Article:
The expansion for IFTTT comes on the heels of Microsoft announcing its own version of an automated workflow. With Flow, Microsoft connects over 30 services that are mostly focused on streamlining your email, to-do list and other productivity tools. However, a mobile app does some of the same things IFTTT can do, like tweet your Instagram snapshots as actual pictures rather than links. There’s no mention of using those IoT devices with Flow yet, so IFTTT remains your go-to for automating connected gadgets with other tech.

Source: IFTTT


The Rapidfire K70 is a gaming keyboard that typists will love

Mechanical keyboards are favored by gamers and programmers for how precise and springy the buttons feel under their fingers. The latter is important not just for improving a player’s reaction time in a heated match, but a shorter key depression is also way kinder to a typist’s hands. So it seems that Corsair’s new Rapidfire K70 RGB would be the ultimate step up thanks to its new “Cherry MX Speed” keys, which only need to be pushed down 1.2mm: the shortest actuation point on the market. I’ve been using it as my work keyboard for the past two months and it’s been a sweet experience, though not without a few bumps.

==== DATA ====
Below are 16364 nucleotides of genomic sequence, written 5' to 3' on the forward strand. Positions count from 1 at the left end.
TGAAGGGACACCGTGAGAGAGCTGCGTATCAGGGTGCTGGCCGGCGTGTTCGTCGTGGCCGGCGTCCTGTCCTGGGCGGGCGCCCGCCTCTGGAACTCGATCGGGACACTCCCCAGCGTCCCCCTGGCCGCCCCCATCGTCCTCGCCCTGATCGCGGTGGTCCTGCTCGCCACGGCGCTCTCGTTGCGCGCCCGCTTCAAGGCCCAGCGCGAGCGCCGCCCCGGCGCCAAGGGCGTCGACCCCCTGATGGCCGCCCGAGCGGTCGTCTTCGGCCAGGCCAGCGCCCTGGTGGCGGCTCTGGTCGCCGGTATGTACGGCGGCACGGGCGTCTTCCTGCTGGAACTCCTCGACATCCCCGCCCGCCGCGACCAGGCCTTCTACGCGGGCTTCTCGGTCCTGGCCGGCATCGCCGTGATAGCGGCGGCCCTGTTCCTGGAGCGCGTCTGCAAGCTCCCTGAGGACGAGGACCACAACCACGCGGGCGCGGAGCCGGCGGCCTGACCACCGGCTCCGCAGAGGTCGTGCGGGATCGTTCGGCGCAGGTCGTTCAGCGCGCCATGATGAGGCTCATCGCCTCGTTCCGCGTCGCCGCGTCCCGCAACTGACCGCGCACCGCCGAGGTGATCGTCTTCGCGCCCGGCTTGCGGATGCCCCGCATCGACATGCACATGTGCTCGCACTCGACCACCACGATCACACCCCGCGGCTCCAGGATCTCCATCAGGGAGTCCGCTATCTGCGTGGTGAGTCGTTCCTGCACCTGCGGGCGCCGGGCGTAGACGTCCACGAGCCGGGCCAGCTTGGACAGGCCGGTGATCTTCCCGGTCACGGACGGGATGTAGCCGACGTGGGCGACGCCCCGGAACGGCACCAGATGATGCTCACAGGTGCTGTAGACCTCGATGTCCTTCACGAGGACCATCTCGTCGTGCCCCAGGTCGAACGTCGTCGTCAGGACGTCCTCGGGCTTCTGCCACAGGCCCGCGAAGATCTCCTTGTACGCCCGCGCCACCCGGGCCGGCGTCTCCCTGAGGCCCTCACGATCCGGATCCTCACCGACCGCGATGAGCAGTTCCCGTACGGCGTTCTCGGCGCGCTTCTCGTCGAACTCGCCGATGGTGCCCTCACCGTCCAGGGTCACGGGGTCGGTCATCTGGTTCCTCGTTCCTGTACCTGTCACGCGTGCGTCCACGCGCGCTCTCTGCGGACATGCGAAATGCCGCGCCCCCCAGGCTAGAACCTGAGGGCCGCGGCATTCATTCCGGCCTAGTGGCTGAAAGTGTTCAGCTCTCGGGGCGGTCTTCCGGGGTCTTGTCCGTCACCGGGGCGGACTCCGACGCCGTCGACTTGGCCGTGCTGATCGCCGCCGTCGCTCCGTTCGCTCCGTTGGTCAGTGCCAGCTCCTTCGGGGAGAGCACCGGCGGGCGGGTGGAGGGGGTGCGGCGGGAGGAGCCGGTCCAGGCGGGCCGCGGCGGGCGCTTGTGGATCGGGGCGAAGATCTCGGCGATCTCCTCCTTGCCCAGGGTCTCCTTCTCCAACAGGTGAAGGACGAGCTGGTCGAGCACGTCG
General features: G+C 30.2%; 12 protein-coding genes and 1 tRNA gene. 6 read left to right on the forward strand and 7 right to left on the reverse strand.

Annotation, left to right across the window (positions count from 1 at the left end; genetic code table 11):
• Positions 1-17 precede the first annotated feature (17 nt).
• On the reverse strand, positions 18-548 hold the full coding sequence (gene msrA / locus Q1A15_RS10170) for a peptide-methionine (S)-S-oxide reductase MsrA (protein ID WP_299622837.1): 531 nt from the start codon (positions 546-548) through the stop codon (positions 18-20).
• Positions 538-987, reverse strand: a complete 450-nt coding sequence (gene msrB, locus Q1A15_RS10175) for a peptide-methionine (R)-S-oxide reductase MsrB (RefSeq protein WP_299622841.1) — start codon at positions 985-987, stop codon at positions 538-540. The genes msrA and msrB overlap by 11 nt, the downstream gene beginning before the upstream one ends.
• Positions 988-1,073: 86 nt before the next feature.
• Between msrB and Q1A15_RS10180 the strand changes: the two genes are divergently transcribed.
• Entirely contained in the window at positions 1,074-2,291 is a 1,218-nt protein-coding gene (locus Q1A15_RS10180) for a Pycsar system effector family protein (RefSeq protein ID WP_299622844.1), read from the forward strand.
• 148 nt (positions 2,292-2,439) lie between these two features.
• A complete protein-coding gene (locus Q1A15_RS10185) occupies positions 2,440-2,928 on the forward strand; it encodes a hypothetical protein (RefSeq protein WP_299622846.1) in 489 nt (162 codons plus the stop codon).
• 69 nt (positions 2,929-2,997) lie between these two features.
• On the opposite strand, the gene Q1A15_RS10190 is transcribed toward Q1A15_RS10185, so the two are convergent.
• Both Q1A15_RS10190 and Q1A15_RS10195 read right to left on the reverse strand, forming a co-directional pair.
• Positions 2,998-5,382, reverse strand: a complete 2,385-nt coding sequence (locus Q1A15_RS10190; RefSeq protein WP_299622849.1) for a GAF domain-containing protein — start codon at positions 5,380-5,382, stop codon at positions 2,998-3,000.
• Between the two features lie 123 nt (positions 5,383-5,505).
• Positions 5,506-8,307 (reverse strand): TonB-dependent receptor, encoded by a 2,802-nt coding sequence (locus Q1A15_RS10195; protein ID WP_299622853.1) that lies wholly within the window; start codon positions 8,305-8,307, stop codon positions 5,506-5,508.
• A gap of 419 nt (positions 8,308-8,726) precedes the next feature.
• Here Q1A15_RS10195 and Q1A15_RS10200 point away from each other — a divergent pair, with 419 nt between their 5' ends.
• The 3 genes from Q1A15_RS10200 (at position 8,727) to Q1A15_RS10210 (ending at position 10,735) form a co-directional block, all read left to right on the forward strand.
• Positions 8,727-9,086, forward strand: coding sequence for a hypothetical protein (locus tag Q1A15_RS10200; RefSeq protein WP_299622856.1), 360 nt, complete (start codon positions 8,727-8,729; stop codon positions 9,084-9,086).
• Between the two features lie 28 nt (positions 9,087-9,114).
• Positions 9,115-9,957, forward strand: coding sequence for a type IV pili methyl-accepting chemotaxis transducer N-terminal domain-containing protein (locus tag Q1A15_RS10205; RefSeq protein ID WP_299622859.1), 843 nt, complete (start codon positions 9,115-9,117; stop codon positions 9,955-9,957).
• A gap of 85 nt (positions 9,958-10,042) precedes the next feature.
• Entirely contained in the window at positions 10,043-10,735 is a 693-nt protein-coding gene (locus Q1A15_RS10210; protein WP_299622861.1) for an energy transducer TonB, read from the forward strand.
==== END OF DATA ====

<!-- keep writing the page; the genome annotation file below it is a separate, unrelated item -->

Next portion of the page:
Unlike other gaming keyboards that might pack in extra features like macro keys or a display screen, there aren’t too many bells and whistles on the Rapidfire K70. In fact, there’s not a whole lot to distinguish it from the standard K70, which was the top pick in our gaming keyboard roundup last year. It has a pretty basic key selection of 107 keys, though there are a few media buttons on the upper right along with a roll bar for adjusting the volume. The K95, also from Corsair, has a selection of 18 macro keys on the left side, but it’s not a Rapidfire model, so you’ll miss out on the benefits of MX Speed buttons.

I appreciated the simplicity of the layout, which made it ideal for mixed-use scenarios, in which you might want to use the same keyboard for gaming and work. Its compact size means its reach is far friendlier to my smaller hands, and the rubberized palm rest feels nice to the touch. I’ve had issues with rests before, as some plastics have a tendency to irritate my skin. I haven’t had that problem with the K70, even after hammering away on a few 1,200-word stories. I’m even typing this review on it, and loving it.